With a growing number of direct connections (300+) and by covering over 800 global operators, Infobip offers the best access and reliability in the industry.
Can your messaging provider bridge the technology gap?
The majority of mobile network operators have kept up with P2P (peer-to-peer) messaging – this is regular SMS we use with friends. As A2P (application-to-person) messaging emerged and technology have rapidly changed, some of them was confronted with a challenge they couldn’t overcome.
Supporting A2P messages requires an investment in hardware and software to manage messages that originate from one number, but go to hundreds of numbers at once.
For example, an operator may try to send an A2P message to a customer whose phone is turned off when the message is sent. The message, in that case, doesn’t get delivered. In systems that fully support A2P, the operator’s SMS platform resend the message a few times before “giving up”.
When an operator doesn’t have the A2P technology needed to support your traffic, your messaging partner fills the gap benefiting both sides of the ecosystem.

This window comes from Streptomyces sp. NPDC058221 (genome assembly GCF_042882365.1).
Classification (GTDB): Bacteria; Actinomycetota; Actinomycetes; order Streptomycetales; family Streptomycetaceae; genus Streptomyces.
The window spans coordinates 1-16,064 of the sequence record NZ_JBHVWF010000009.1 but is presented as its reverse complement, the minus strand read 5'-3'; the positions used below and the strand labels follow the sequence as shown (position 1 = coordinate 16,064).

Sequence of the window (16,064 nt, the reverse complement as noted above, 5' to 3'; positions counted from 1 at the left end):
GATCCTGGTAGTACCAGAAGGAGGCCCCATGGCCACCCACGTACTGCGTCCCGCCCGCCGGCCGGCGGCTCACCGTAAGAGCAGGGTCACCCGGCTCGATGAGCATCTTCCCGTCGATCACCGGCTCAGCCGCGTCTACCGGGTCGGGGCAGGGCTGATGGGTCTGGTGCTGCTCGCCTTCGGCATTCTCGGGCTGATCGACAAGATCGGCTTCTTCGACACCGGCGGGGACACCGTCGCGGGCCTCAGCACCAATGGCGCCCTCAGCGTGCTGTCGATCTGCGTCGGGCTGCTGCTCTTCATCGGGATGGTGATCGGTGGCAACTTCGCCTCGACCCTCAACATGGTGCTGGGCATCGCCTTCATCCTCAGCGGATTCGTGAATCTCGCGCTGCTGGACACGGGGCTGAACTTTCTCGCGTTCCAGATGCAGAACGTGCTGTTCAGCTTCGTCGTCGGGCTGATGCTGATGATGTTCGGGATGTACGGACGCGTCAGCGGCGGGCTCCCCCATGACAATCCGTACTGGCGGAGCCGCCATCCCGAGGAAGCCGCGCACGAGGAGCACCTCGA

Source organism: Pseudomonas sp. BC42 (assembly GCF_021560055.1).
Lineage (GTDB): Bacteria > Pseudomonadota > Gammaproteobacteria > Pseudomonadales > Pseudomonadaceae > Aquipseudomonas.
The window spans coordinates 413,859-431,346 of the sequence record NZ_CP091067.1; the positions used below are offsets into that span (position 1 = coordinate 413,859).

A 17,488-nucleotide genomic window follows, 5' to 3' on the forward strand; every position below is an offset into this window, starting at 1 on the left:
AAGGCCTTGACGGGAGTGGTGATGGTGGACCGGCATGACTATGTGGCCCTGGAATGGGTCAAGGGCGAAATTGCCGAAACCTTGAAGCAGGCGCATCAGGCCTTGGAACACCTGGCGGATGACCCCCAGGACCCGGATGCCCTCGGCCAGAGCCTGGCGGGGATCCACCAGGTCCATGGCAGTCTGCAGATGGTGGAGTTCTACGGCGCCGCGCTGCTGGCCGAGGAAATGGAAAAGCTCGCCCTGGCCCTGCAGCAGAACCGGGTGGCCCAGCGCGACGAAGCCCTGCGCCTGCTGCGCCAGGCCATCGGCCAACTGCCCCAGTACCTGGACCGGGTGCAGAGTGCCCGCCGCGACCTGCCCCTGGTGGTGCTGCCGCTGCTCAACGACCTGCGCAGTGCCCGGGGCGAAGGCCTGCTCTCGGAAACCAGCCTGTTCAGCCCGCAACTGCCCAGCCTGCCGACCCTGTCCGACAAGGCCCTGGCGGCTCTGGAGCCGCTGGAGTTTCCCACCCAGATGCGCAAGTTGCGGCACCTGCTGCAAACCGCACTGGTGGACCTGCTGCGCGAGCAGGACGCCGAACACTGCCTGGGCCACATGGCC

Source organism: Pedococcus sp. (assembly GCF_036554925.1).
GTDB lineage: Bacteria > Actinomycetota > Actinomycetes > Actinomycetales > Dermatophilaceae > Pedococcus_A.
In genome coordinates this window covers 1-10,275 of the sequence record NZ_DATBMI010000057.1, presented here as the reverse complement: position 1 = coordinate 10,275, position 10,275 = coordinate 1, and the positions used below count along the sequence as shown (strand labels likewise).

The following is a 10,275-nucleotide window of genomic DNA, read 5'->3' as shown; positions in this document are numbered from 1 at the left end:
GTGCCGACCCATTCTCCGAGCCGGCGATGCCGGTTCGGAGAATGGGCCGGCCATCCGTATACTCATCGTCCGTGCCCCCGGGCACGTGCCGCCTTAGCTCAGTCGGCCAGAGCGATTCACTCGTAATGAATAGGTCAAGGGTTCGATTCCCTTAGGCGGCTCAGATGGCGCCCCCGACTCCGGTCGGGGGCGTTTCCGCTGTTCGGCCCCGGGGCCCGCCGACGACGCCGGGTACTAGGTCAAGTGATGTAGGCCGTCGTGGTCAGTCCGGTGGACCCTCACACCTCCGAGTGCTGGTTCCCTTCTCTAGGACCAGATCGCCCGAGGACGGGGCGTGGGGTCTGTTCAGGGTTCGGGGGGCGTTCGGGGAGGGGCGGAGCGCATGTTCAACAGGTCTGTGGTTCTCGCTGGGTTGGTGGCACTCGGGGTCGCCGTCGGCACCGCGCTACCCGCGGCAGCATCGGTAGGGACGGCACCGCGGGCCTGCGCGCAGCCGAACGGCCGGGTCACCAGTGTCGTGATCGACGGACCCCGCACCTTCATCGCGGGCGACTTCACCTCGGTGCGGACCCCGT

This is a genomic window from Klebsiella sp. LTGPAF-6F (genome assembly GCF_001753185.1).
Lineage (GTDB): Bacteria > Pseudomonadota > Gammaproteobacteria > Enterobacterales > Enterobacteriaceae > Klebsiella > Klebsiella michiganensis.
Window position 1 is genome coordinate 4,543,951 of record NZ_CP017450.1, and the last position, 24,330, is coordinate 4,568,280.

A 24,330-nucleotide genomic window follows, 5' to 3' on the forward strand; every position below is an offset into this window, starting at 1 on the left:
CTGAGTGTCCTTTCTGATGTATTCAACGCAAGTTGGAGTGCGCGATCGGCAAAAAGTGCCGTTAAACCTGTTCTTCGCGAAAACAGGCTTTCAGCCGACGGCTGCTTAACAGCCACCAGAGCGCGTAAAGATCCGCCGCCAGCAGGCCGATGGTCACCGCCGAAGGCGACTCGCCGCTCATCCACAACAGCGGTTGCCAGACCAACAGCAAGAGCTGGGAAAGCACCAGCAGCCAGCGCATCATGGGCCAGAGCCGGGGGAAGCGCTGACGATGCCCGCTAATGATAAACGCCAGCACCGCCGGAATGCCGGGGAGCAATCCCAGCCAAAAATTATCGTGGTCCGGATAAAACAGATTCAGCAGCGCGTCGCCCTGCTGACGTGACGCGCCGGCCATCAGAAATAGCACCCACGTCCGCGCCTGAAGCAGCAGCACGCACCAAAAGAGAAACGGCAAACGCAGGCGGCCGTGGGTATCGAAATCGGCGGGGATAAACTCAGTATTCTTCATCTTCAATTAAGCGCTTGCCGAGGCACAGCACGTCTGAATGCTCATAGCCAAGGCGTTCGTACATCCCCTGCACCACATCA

Is Your Message Breaking A Rule?
Between the explosion of commercial/A2P messages and rise of Over-the-top (OTT) apps like WhatsApp, many operators were overwhelmed with traffic (A2P) and were losing revenue (OTT) so they started making rules to manage messages. It’s not surprising that operators sometimes created overly-strict rules that can be onerous for customers and companies alike.
Many countries have Do Not Disturb (DND) lists that will block incoming commercial messages. In India and France, for example, many people are on DND lists (in India roughly 50% of people are on the DND list). Violating DND lists with commercial messages can get a sender into serious trouble.
Around the world there rules, laws, and guidelines from operators, governments, and regulators restrict or manage how companies send A2P messages to consumers. If you run afoul of the rules, your messages could be blocked, you could be banned from sending messages, or fined. Most of the rules are easy to navigate and work within, but you have to be working with someone who knows the rules in the first place. Your messaging provider is your best resource to help you plan campaigns and messages that stay well within the rules.
Is It Something Specific To A Single Country Or Culture?
In some Western countries, users pay a premium to read some messages, so not surprisingly, open rates for those messages are much lower. If you don’t understand how each country operates, you could be sending messages that people won’t open just because they think they will be charged for them. In some countries when you send an SMS text to a phone number, you may be trying to reach a customer that doesn’t even exist.